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2.1 Principles of network applications 2.2 Web and HTTP 2.3 FTP 2.4 Electronic Mail SMTP, POP3, IMAP 2.5 DNS. 2.6 P2P applications 2.7 Socket programming with UDP 2.8 Socket programming with TCP. Chapter 2: Application layer. peer-peer. Pure P2P architecture. no always-on server

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chapter 2 application layer
2.1 Principles of network applications

2.2 Web and HTTP

2.3 FTP

2.4 Electronic Mail

SMTP, POP3, IMAP

2.5 DNS

2.6 P2P applications

2.7 Socket programming with UDP

2.8 Socket programming with TCP

Chapter 2: Application layer

2: Application Layer

pure p2p architecture

peer-peer

Pure P2P architecture
  • no always-on server
  • arbitrary end systems directly communicate
  • peers are intermittently connected and change IP addresses
  • Three topics:
    • File distribution
    • Searching for information
    • Case Study: Skype

2: Application Layer

file distribution server client vs p2p
File Distribution: Server-Client vs P2P

Question : How much time to distribute file from one server to N peers?

us: server upload bandwidth

Server

ui: peer i upload bandwidth

u2

u1

d1

d2

us

di: peer i download bandwidth

File, size F

dN

Network (with

abundant bandwidth)

uN

2: Application Layer

file distribution time server client

Time to distribute F

to N clients using

client/server approach

= dcs = max {NF/us, F/min(di)}

i

File distribution time: server-client

Server

  • server sequentially sends N copies:
    • NF/ustime
  • client i takes F/di time to download

u2

F

u1

d1

d2

us

Network (with

abundant bandwidth)

dN

uN

increases linearly in N

(for large N)

2: Application Layer

file distribution time p2p

dP2P = max {F/us, F/min(di) , NF/(us + Sui)}

i

File distribution time: P2P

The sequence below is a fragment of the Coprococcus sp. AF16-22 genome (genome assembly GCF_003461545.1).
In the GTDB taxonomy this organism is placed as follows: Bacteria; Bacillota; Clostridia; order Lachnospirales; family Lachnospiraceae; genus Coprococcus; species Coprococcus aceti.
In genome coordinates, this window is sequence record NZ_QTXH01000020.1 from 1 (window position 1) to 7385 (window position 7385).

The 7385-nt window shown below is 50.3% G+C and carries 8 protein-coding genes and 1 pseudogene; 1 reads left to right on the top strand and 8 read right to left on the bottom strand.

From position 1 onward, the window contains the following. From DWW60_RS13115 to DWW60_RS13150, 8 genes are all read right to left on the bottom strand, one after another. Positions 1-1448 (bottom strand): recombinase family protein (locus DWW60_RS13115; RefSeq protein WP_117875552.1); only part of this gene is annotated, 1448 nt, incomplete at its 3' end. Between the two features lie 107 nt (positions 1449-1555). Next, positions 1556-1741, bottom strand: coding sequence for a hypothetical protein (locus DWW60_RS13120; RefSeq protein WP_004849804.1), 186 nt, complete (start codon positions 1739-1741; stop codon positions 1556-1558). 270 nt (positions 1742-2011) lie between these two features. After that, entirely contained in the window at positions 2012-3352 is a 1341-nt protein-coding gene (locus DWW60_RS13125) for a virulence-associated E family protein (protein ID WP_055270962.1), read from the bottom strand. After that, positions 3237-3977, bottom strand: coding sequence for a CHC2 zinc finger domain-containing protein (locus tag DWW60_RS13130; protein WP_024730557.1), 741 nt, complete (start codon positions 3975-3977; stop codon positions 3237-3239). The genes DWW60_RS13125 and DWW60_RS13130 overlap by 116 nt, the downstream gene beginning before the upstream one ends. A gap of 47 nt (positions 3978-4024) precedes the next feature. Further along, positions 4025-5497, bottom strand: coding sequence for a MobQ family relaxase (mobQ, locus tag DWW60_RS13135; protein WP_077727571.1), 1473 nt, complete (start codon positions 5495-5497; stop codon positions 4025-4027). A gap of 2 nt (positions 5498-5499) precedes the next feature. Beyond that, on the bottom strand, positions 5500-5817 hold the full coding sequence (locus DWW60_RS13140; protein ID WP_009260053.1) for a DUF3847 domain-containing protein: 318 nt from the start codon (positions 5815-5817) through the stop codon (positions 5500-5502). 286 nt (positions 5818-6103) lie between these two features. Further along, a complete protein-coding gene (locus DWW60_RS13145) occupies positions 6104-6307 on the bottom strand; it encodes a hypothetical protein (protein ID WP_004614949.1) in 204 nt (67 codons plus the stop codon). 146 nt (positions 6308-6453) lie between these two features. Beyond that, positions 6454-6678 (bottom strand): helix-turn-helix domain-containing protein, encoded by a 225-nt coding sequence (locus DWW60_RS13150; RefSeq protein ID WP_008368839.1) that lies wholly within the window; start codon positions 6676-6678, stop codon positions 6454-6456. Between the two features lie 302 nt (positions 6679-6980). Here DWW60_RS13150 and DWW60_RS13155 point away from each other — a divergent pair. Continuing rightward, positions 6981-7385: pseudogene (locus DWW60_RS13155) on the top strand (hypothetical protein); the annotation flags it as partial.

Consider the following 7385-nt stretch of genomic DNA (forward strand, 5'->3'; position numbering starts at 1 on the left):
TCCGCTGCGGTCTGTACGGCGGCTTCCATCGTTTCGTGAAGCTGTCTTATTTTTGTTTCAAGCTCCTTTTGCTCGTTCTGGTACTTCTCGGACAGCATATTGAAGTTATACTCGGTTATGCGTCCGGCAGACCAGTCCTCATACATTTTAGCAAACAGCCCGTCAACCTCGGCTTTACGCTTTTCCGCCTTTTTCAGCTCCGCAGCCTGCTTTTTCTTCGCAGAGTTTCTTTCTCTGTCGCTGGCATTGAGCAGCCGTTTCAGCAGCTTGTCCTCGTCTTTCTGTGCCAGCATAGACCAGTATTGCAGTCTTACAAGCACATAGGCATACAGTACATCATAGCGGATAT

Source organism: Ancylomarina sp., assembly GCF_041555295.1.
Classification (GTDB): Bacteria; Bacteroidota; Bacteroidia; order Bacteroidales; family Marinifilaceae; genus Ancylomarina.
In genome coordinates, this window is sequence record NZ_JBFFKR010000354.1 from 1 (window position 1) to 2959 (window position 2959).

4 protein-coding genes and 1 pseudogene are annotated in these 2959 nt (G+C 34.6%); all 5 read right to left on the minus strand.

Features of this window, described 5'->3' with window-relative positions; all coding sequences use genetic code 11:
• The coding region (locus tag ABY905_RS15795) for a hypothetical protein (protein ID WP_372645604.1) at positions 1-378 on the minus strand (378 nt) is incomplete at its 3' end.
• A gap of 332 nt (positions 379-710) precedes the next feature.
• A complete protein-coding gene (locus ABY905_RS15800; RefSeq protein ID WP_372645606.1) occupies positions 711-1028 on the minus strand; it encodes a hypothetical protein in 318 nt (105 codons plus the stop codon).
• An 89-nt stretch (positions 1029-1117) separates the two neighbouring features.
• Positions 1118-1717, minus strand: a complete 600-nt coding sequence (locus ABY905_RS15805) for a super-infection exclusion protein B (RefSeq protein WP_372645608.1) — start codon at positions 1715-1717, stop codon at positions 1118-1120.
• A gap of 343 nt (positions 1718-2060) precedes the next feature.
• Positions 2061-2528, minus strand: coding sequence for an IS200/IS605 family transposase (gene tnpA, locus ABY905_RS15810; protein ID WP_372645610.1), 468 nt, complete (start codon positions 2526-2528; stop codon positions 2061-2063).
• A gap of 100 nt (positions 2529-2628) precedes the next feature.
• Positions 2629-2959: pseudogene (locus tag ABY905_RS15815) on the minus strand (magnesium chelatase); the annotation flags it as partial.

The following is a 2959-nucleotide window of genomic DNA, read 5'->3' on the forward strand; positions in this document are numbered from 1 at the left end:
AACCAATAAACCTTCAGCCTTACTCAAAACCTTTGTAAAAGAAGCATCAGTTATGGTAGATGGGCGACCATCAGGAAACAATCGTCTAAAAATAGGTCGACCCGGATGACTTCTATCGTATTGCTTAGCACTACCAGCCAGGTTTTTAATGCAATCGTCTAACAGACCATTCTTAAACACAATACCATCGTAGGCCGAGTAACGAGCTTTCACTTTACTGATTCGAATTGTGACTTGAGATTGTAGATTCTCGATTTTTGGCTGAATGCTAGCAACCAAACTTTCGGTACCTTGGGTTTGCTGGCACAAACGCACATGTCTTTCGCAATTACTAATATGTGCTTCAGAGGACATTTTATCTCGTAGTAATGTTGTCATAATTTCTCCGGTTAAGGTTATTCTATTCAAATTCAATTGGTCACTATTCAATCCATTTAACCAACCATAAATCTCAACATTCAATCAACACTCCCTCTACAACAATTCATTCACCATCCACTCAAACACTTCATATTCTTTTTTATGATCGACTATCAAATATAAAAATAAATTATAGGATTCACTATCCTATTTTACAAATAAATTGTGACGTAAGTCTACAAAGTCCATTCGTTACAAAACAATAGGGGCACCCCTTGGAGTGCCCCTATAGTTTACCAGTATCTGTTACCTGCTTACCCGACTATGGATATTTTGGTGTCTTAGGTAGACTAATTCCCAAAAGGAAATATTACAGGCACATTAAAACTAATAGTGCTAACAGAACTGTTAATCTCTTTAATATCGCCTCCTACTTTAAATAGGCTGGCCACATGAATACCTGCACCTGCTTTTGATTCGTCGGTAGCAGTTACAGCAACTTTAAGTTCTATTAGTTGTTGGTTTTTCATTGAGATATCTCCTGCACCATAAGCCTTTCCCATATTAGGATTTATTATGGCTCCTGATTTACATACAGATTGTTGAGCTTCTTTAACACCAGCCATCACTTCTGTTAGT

Server

  • server must send one copy: F/ustime
  • client i takes F/di time to download
  • NF bits must be downloaded (aggregate)

u2

F

u1

d1

d2

us

Network (with

abundant bandwidth)

dN

uN

  • fastest possible upload rate: us + Sui

2: Application Layer

slide6

Server-client vs. P2P: example

Client upload rate = u, F/u = 1 hour, us = 10u, dmin ≥ us

2: Application Layer

file distribution bittorrent

obtain list

of peers

trading

chunks

peer

File distribution: BitTorrent
  • P2P file distribution

tracker: tracks peers

participating in torrent

torrent: group of

peers exchanging

chunks of a file

2: Application Layer

bittorrent 1
file divided into 256KB chunks.

peer joining torrent:

has no chunks, but will accumulate them over time

registers with tracker to get list of peers, connects to subset of peers (“neighbors”)

while downloading, peer uploads chunks to other peers.

peers may come and go

once peer has entire file, it may (selfishly) leave or (altruistically) remain

BitTorrent (1)

2: Application Layer

bittorrent 2
Pulling Chunks

at any given time, different peers have different subsets of file chunks

periodically, a peer (Alice) asks each neighbor for list of chunks that they have.

Alice sends requests for her missing chunks

rarest first

BitTorrent (2)

Sending Chunks: tit-for-tat

  • Alice sends chunks to four neighbors currently sending her chunks at the highest rate
    • re-evaluate top 4 every 10 secs